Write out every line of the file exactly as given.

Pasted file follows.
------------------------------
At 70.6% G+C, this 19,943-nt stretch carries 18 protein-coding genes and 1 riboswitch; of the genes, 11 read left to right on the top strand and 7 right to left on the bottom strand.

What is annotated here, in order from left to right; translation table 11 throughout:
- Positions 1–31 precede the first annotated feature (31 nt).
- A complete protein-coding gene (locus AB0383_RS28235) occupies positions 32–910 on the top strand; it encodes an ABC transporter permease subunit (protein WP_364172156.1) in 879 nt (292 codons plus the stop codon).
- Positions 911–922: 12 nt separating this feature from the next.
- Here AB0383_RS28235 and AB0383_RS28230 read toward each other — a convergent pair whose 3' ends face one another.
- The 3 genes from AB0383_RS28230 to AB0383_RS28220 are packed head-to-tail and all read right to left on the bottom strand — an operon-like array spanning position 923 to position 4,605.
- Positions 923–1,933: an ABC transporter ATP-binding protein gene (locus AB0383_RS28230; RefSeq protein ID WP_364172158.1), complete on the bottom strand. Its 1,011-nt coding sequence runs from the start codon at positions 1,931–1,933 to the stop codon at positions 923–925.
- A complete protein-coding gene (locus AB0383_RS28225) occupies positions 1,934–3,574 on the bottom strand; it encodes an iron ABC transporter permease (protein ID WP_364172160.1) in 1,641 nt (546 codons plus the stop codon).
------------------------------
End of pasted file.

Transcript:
At 70.6% G+C, this 19,943-nt stretch carries 18 protein-coding genes and 1 riboswitch; of the genes, 11 read left to right on the top strand and 7 right to left on the bottom strand.

What is annotated here, in order from left to right; translation table 11 throughout:
- Positions 1–31 precede the first annotated feature (31 nt).
- A complete protein-coding gene (locus AB0383_RS28235) occupies positions 32–910 on the top strand; it encodes an ABC transporter permease subunit (protein WP_364172156.1) in 879 nt (292 codons plus the stop codon).
- Positions 911–922: 12 nt separating this feature from the next.
- Here AB0383_RS28235 and AB0383_RS28230 read toward each other — a convergent pair whose 3' ends face one another.
- The 3 genes from AB0383_RS28230 to AB0383_RS28220 are packed head-to-tail and all read right to left on the bottom strand — an operon-like array spanning position 923 to position 4,605.
- Positions 923–1,933: an ABC transporter ATP-binding protein gene (locus AB0383_RS28230; RefSeq protein ID WP_364172158.1), complete on the bottom strand. Its 1,011-nt coding sequence runs from the start codon at positions 1,931–1,933 to the stop codon at positions 923–925.
- A complete protein-coding gene (locus AB0383_RS28225) occupies positions 1,934–3,574 on the bottom strand; it encodes an iron ABC transporter permease (protein ID WP_364172160.1) in 1,641 nt (546 codons plus the stop codon).